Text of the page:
The description is from Rudy E. Nasution's taxonomic study3 . Medium clump up to 13 stems: pseudostems slender, medium, 2.0-2.7m length, 6-9cm diameter, brown blotching without wax. Leaf blades lanceolate, 1.3-1.5m long, 26-34cm wide, apex truncate, base cuneate with unequal lobes, green upperside sometimes with bars of purplish brown pigmentation, purplish underside and glaucous. Petioles short, 35-40cm long, purple with black markings at base; their margins nearly revolute leaving an open adaxial channel; mid-rib light purple.
Inflorescence horizontal then pendulous, up to 1.1m long; its peduncle thinly pubescent. First bract scar openly or closely encircling. Fruits and flowers biseriate: 5-8 hands per bunch, 14-16 fruits per hand. Basal hands each bear fewer fruits (7-9) than those on the apex (14-16).
Fruits small. 5.0-6.6cm long, 1.5-1.9 cm across, pedicels 0.5-0.6cm long, tips 1.1-1.2cm. Pericarp thin, pulp yellowish, slightly soft when ripe.
Seeds many, 60-80 per fruit, irregularly angular, depressed, smooth, 5.8-6.3 mm diameter, black when ripe.
Male bud broad ovoid, 5.5-7.8cm long, 3.5-4.5cm across, coracoid, blunt tip, dark purple outside, bright purple inside, glaucous.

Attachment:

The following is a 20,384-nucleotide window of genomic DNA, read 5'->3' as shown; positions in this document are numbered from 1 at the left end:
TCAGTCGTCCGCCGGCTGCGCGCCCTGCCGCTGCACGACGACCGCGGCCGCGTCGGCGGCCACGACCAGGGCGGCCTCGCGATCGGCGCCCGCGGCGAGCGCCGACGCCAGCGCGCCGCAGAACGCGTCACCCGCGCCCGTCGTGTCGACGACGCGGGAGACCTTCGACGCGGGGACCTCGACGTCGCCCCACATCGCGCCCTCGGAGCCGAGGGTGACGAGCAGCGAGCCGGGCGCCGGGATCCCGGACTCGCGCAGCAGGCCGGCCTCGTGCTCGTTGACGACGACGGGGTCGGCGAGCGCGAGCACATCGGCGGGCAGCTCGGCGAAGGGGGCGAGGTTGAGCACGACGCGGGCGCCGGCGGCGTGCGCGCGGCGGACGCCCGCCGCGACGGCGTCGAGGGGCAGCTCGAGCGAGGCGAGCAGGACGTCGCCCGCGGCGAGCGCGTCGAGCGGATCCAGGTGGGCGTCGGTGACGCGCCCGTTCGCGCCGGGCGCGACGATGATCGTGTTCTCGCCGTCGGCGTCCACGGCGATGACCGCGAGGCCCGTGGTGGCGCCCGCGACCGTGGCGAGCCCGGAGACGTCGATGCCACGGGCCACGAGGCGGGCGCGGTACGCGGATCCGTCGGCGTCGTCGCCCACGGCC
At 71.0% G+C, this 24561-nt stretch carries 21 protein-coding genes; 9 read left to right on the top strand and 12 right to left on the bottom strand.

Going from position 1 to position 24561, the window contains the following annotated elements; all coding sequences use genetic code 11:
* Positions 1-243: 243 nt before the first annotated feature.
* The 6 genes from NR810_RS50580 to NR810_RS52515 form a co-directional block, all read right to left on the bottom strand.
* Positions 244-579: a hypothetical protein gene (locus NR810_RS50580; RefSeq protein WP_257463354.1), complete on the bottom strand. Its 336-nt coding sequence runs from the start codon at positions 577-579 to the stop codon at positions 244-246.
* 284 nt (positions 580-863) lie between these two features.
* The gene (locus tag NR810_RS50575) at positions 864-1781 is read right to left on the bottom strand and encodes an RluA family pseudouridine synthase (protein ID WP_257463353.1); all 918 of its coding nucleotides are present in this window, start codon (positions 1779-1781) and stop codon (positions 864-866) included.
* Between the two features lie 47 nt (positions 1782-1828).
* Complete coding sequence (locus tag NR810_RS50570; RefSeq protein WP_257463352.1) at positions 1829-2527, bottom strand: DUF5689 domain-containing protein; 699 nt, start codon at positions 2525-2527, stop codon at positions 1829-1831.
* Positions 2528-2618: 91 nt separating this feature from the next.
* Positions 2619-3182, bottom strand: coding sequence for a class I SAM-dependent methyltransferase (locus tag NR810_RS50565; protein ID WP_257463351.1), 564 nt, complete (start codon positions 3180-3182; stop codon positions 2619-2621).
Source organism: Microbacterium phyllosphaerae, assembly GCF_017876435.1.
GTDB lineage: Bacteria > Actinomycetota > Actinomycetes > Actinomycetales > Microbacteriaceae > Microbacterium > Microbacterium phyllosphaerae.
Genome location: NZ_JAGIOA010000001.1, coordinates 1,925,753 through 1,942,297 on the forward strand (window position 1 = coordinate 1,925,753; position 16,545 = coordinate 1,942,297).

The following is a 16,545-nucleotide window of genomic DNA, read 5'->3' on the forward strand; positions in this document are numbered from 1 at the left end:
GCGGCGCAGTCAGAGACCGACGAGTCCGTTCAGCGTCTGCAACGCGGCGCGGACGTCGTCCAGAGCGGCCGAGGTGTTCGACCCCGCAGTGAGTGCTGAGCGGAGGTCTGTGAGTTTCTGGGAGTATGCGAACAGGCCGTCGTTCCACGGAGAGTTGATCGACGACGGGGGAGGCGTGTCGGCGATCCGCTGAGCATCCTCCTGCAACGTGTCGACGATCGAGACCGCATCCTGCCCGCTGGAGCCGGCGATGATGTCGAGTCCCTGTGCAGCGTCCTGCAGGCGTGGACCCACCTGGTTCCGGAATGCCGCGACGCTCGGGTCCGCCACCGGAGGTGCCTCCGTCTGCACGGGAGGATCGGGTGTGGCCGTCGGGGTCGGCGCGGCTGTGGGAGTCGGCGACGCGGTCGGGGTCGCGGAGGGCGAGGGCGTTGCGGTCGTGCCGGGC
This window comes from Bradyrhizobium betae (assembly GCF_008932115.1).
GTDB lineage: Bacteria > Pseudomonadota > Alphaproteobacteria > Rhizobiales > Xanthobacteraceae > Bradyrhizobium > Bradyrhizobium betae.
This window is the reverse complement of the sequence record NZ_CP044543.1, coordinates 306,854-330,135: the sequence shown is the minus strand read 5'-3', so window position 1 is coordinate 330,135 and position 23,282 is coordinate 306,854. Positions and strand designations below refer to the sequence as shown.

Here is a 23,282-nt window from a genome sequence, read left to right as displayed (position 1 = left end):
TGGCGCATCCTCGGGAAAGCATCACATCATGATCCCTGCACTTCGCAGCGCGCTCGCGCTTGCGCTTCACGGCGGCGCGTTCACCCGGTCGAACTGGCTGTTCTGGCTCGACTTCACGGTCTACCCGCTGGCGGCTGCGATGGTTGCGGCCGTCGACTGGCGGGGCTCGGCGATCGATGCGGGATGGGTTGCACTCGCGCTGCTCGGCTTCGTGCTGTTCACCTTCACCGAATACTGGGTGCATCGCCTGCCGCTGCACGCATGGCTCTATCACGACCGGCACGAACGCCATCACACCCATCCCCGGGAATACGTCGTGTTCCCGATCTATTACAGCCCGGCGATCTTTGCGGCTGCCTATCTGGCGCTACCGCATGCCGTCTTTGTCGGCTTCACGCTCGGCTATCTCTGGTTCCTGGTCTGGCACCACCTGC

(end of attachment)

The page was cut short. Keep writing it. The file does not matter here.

Basal flowers female, relatively big; ovary 3.0-3.2cm long, 0.6-0.7cm diameter, yellowish green, purple outside: style 2.2-2.3cm long, sub-terete, cream: stigma capitate, slightly flat, 0.5-0.6cm diameter, bright yellow to cream. Staminode 1.1-1.2cm long, 1.3-1.4cm wide, light yellow at base but bright yellow at tips. Free tepal ovate. 1.5-1.6cm long, 1.1-1.2cm wide, tip tridentate, translucent.
Male flowers small, 16-18 per hand; ovary 0.8-0.9cm long, 0.3-0.4cm across, yellow inside, purple outside; style 2.4-2.8cm long, white at base but yellow at tip; stigma capitate. Compound tepal 2.9-3.0cm long, 1.0-1.1cm wide, base white or light yellow with yellow tip. Free tepal oblong, 1.1-1.2cm long, 0.6-0.7cm wide, tip tridentate, translucent. Stamen 2.6-3.2cm long, 0.2-0.3cm wide, light yellow: anther 1.4-1.6cm long, pink filament nearly as long as anther. Pollen grains many and fertile.
'Blood Banana' (English, horticultural trade)
'Cau kole', 'Cau kees' (Sundanese)
'Gedang cici' (Javanese)